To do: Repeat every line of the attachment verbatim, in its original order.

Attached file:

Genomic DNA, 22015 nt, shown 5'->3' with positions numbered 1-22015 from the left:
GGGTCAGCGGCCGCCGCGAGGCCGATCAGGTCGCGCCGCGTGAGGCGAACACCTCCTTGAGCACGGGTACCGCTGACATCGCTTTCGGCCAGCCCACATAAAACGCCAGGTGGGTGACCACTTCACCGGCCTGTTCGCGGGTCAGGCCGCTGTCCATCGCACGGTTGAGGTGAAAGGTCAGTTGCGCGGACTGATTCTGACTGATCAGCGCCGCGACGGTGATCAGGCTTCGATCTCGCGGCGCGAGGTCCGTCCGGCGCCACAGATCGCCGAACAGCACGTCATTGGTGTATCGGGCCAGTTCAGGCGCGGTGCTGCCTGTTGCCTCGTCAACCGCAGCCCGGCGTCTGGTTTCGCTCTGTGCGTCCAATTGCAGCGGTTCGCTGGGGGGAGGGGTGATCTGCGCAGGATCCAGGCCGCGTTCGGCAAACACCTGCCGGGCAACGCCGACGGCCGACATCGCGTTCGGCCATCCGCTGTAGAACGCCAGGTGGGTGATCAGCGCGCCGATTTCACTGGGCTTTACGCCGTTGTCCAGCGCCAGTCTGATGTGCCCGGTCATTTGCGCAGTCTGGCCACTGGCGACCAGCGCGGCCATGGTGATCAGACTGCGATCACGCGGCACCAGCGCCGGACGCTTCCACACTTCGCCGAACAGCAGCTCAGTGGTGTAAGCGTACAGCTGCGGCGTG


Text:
Genomic DNA, 22015 nt, shown 5'->3' with positions numbered 1-22015 from the left:
GGGTCAGCGGCCGCCGCGAGGCCGATCAGGTCGCGCCGCGTGAGGCGAACACCTCCTTGAGCACGGGTACCGCTGACATCGCTTTCGGCCAGCCCACATAAAACGCCAGGTGGGTGACCACTTCACCGGCCTGTTCGCGGGTCAGGCCGCTGTCCATCGCACGGTTGAGGTGAAAGGTCAGTTGCGCGGACTGATTCTGACTGATCAGCGCCGCGACGGTGATCAGGCTTCGATCTCGCGGCGCGAGGTCCGTCCGGCGCCACAGATCGCCGAACAGCACGTCATTGGTGTATCGGGCCAGTTCAGGCGCGGTGCTGCCTGTTGCCTCGTCAACCGCAGCCCGGCGTCTGGTTTCGCTCTGTGCGTCCAATTGCAGCGGTTCGCTGGGGGGAGGGGTGATCTGCGCAGGATCCAGGCCGCGTTCGGCAAACACCTGCCGGGCAACGCCGACGGCCGACATCGCGTTCGGCCATCCGCTGTAGAACGCCAGGTGGGTGATCAGCGCGCCGATTTCACTGGGCTTTACGCCGTTGTCCAGCGCCAGTCTGATGTGCCCGGTCATTTGCGCAGTCTGGCCACTGGCGACCAGCGCGGCCATGGTGATCAGACTGCGATCACGCGGCACCAGCGCCGGACGCTTCCACACTTCGCCGAACAGCAGCTCAGTGGTGTAAGCGTACAGCTGCGGCGTG